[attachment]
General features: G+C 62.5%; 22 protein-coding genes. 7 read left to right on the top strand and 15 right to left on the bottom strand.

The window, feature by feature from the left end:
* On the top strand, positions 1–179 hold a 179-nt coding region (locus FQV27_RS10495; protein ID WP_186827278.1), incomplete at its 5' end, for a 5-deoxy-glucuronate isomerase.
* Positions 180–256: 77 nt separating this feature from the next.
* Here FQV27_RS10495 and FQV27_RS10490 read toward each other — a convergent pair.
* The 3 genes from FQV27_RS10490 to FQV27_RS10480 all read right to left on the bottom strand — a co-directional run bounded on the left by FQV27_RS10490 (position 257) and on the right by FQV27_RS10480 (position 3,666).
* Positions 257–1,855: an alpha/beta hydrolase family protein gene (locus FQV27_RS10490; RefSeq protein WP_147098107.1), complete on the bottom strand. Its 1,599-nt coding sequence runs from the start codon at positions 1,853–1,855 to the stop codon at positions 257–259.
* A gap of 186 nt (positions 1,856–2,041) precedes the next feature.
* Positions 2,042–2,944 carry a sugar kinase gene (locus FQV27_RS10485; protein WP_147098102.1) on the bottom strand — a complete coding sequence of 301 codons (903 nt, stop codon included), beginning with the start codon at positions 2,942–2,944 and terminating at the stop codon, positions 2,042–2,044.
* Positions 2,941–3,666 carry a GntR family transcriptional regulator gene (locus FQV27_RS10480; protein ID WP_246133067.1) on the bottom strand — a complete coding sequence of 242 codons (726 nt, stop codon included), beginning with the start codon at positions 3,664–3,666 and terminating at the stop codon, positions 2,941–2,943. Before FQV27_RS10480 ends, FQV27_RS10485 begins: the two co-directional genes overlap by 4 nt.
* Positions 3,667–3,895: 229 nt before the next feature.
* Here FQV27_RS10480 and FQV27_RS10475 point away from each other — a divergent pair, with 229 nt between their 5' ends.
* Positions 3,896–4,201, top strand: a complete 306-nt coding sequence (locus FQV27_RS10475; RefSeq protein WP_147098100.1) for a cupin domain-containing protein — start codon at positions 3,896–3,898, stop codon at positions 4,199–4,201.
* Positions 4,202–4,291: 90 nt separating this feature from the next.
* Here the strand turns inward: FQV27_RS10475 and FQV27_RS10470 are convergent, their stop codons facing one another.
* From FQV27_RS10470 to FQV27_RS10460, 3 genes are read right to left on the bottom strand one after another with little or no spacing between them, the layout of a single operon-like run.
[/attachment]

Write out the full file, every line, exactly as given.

General features: G+C 62.5%; 22 protein-coding genes. 7 read left to right on the top strand and 15 right to left on the bottom strand.

The window, feature by feature from the left end:
* On the top strand, positions 1–179 hold a 179-nt coding region (locus FQV27_RS10495; protein ID WP_186827278.1), incomplete at its 5' end, for a 5-deoxy-glucuronate isomerase.
* Positions 180–256: 77 nt separating this feature from the next.
* Here FQV27_RS10495 and FQV27_RS10490 read toward each other — a convergent pair.
* The 3 genes from FQV27_RS10490 to FQV27_RS10480 all read right to left on the bottom strand — a co-directional run bounded on the left by FQV27_RS10490 (position 257) and on the right by FQV27_RS10480 (position 3,666).
* Positions 257–1,855: an alpha/beta hydrolase family protein gene (locus FQV27_RS10490; RefSeq protein WP_147098107.1), complete on the bottom strand. Its 1,599-nt coding sequence runs from the start codon at positions 1,853–1,855 to the stop codon at positions 257–259.
* A gap of 186 nt (positions 1,856–2,041) precedes the next feature.
* Positions 2,042–2,944 carry a sugar kinase gene (locus FQV27_RS10485; protein WP_147098102.1) on the bottom strand — a complete coding sequence of 301 codons (903 nt, stop codon included), beginning with the start codon at positions 2,942–2,944 and terminating at the stop codon, positions 2,042–2,044.
* Positions 2,941–3,666 carry a GntR family transcriptional regulator gene (locus FQV27_RS10480; protein ID WP_246133067.1) on the bottom strand — a complete coding sequence of 242 codons (726 nt, stop codon included), beginning with the start codon at positions 3,664–3,666 and terminating at the stop codon, positions 2,941–2,943. Before FQV27_RS10480 ends, FQV27_RS10485 begins: the two co-directional genes overlap by 4 nt.
* Positions 3,667–3,895: 229 nt before the next feature.
* Here FQV27_RS10480 and FQV27_RS10475 point away from each other — a divergent pair, with 229 nt between their 5' ends.
* Positions 3,896–4,201, top strand: a complete 306-nt coding sequence (locus FQV27_RS10475; RefSeq protein WP_147098100.1) for a cupin domain-containing protein — start codon at positions 3,896–3,898, stop codon at positions 4,199–4,201.
* Positions 4,202–4,291: 90 nt separating this feature from the next.
* Here the strand turns inward: FQV27_RS10475 and FQV27_RS10470 are convergent, their stop codons facing one another.
* From FQV27_RS10470 to FQV27_RS10460, 3 genes are read right to left on the bottom strand one after another with little or no spacing between them, the layout of a single operon-like run.